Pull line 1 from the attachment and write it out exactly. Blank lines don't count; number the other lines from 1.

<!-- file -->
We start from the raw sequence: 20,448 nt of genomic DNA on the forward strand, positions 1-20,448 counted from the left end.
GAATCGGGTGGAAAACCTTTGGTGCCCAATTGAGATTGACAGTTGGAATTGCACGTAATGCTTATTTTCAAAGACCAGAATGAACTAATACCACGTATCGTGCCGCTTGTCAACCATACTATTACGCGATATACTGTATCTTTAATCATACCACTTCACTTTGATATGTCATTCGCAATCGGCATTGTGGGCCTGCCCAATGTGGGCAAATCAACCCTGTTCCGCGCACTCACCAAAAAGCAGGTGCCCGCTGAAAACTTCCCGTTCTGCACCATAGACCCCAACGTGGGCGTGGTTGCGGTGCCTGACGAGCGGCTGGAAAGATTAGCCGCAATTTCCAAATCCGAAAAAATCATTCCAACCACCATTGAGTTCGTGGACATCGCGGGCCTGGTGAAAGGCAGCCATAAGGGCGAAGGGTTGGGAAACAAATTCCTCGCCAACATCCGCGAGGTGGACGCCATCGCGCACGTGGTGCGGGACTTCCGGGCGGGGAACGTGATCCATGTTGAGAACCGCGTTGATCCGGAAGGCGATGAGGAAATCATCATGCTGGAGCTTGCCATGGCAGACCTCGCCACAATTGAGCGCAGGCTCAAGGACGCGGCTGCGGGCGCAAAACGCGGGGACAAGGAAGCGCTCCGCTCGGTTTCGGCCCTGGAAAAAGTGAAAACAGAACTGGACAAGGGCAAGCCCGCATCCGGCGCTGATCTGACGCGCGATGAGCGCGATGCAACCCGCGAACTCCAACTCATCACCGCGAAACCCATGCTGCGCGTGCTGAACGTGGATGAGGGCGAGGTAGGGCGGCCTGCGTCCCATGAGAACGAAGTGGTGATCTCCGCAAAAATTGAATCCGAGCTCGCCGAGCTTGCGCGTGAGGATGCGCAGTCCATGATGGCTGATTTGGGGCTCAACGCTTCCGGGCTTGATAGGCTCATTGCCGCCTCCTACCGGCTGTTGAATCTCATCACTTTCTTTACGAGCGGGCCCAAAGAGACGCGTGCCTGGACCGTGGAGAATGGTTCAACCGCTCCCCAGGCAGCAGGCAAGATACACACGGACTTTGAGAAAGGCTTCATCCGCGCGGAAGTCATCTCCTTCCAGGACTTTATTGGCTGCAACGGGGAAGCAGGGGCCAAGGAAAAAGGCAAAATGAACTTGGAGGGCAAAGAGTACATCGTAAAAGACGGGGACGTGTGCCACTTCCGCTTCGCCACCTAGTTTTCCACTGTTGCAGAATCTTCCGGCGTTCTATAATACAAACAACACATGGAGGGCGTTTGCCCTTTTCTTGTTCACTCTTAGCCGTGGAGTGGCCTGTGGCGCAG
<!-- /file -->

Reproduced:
We start from the raw sequence: 20,448 nt of genomic DNA on the forward strand, positions 1-20,448 counted from the left end.